After the stabbing, [Covington], Lowery, and Tenney fled the area. The police were called and the victim was pronounced dead at the crime scene. Lead investigator Baltimore City Police Detective Napoleon McLain, a thirty-year police veteran, testified that when he arrived at the crime scene he directed the taking of evidence, in particular a two-by-four wooden board. A subsequent autopsy report revealed that the victim had a cutting wound and a stab wound both on the right side of his neck. The stab wound severed the jugular vein and carotid arteries causing rapid death.
Harmon and Kramer contacted and spoke with the police the day of the stabbing. Both were shown photographic arrays by Detective McLain. Each picked out pictures of [Covington], Lowery, and Tenney. Two days later, Smith spoke to Detective McClain and picked out pictures of [Covington] and Lowery from the police photographic arrays. From the arrays, Harmon, Kramer, and Smith each identified [Covington] as the person who had stabbed the victim.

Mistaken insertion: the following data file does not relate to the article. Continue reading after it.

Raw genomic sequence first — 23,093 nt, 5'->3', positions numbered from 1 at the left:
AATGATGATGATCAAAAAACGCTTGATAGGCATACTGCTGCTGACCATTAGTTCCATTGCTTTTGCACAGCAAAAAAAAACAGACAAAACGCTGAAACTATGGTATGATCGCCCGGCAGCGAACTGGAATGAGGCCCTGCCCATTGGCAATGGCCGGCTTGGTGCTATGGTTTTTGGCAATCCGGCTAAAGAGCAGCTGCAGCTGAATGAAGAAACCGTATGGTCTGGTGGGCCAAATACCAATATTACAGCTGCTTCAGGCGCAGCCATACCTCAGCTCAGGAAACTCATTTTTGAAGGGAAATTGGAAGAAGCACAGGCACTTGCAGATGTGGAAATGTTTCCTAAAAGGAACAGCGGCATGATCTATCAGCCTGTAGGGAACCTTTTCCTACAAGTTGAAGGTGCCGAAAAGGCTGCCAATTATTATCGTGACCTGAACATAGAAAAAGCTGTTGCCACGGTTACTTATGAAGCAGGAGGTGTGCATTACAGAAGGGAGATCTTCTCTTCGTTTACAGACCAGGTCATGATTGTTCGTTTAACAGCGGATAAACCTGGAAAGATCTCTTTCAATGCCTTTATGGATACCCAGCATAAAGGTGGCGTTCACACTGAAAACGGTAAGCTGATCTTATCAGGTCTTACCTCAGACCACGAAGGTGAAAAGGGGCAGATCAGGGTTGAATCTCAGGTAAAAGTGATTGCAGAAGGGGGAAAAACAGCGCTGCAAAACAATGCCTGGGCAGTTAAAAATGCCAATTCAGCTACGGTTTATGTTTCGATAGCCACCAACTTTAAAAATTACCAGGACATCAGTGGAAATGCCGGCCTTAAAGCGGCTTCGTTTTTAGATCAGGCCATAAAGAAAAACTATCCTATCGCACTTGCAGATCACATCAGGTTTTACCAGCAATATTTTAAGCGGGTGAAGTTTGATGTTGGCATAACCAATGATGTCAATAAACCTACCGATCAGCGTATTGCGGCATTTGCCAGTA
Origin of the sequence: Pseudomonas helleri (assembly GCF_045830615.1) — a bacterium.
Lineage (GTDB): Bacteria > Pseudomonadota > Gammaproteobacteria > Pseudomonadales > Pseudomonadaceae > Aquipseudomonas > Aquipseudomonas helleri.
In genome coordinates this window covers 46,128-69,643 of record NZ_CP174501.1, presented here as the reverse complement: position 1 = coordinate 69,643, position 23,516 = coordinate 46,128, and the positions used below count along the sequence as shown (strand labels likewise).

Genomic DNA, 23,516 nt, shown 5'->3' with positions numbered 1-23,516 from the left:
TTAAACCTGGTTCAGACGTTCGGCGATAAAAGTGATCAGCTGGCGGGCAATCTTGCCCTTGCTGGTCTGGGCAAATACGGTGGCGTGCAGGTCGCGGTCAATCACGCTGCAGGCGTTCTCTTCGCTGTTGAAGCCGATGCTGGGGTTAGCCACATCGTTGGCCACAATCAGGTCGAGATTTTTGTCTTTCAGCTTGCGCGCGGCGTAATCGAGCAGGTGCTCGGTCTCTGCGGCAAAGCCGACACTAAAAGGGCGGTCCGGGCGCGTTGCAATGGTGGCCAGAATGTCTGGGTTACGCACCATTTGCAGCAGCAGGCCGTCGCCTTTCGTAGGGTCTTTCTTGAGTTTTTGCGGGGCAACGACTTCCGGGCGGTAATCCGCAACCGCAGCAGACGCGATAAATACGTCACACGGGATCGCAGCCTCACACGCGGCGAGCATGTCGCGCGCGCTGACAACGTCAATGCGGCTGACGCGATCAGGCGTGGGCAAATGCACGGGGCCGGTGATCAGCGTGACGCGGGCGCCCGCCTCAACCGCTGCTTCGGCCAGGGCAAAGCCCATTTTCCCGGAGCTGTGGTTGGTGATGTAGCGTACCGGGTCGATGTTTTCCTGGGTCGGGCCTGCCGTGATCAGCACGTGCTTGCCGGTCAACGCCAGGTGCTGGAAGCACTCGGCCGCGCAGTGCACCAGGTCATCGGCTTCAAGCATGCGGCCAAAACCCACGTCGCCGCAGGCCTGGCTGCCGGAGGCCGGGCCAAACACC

Tiffany Lowery testified at [Covington's] trial pursuant to a plea agreement. Under the terms of the agreement, she plead[ed] guilty to assault and handgun violations on an unrelated charge and received a five-year sentence, and in exchange she agreed to testify truthfully at [Covington's] trial. She testified that Tenney handed her a two-by-four, and they walked up to the victim and started arguing with him. She testified that [Covington] approached, stood next to the victim, and then stabbed him in the neck.
ECF No. 6, Ex. 10, pp. at 1-4.
Petitioner was sentenced on June 3, 2010, to life imprisonment plus an additional three years. Id., Ex. 7.
He noted a timely appeal raising the following claims in the Court of Special Appeals:
1. The trial court erred in granting the State's motion to exclude evidence that the primary investigating detective had been found to have lied to a judge in an unrelated case
2. The trial court erred in the admission of evidence of a dispute between Appellant and Robert Johnson
3. The trial court erred in its supplemental instructions to the jury in ...